Cerebrovascular Disease and Aging Laboratories

Myelin disruption following exposure to SD

Myelin disruption is involved in SD, thereby providing pathophysiological links between MS and migraine with aura. Myelin disruption may promote SD by enhancing aberrant excitability. Spreading depression transiently disrupts myelin via interferon-gamma signaling.

Naturally occurring serum-derived exosomes can restore brain myelination

We show that naturally occurring serum-derived exosomes can restore brain myelination – a finding that has great potential for development as a therapeutic. Nutritive exosomes provide a means to increase oligodendrocyte maturation, via miR-219

Microglia are essential for spreading depression

Microglia play an important role in fine-tuning neuronal activity. Recent work from our lab shows that microglia are essential for spreading depression.

IGF-1 abrogates SD and microglial responses to SD

Insulin-like growth factor-1 abrogates microglial oxidative stress and TNF-α responses to spreading depression. Grinberg YY et al. (2013) Journal of Neurochemistry

Phasic treatment with IFNγ stimulates release of exosomes from microglia that are protective

Phasic treatment with IFNγ increases microglial (arrow heads) glutathione (arrows) in hippocampal slice cultures.

Our Research

Our research centers on understanding how the brain can protect itself against neurological diseases (e.g., Alzheimer’s, Parkinson’s, stroke, multiple sclerosis, epilepsy, and migraine) and cognitive decline from aging.  Brain is unique among organ structures.  It can alter its regional, cellular, and molecular function as well as structure in response to activity.  This is classically evidenced by Hebbian synaptic plasticity.  However, it also extends to include environmental enrichment (i.e., increased intellectual, social, and physical activity), which protects the brain against neurological disease.  Though incompletely defined, the mechanisms by which naturally increased brain activity strengthen brain involve immune signaling, the focus of our work.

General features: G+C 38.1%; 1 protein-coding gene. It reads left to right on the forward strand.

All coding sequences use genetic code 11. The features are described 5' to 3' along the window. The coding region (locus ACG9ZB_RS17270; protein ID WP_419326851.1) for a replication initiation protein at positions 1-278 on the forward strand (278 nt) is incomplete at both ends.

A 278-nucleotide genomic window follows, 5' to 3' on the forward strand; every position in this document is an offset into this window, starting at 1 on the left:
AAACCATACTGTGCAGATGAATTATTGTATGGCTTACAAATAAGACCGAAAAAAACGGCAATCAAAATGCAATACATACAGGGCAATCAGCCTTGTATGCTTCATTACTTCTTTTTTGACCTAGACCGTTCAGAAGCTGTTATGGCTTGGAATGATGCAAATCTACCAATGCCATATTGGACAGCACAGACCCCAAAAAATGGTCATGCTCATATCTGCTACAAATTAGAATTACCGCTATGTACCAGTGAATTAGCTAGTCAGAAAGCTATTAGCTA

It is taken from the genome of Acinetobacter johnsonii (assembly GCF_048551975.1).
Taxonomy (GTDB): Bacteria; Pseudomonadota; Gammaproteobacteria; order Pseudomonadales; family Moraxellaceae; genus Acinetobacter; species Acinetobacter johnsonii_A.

Brain and immune functions are highly interactive and symbiotic, a relationship most often recognized in association with disease.  For example, depressed mood reduces immune function and enhances susceptibility to disease.  Also, increased immune function after disease onset worsens brain function.  However, under physiological conditions, immune activation is nutritive when it is low-level and occurs over time, which allows for adaptation.  This latter process is known as physiological conditioning hormesis.  In fact, immune signaling is essential for the improved learning and memory associated with enrichment. 

Our projects explore how enrichment triggers low-level pro-inflammatory immune signaling associated with oxidative stress which, over time, strengthens brain.  We use whole animal and in vitro models.  In addition, we use cellular and molecular imaging strategies as well as genomic and proteomic techniques and computational analyses of data from these approaches to search for the “signaling syntax” by which natural neural activity makes brain more resilient to disease.  Our tools include time-lapse vital cellular imaging, laser dissection microscopy, real-time RT-PCR, semi-quantitative cellular cytological and immunohistochemical imaging, proteomic tools (including bead-based ELISAs), and novel neural therapeutic delivery systems. 

Our hope is that the knowledge gleaned from these projects will empower healthcare providers and patients with evidence-based strategies that effectively enhance neurological health.  Furthermore, this knowledge will help to develop novel therapeutics based on how the brain works best to preserve its health.

Specific research projects:

  • The mechanisms and consequences of migraine, modeled via spreading depression
  • The mechanisms by which enrichment results in neuroprotection
  • Development of enrichment-based neural therapeutics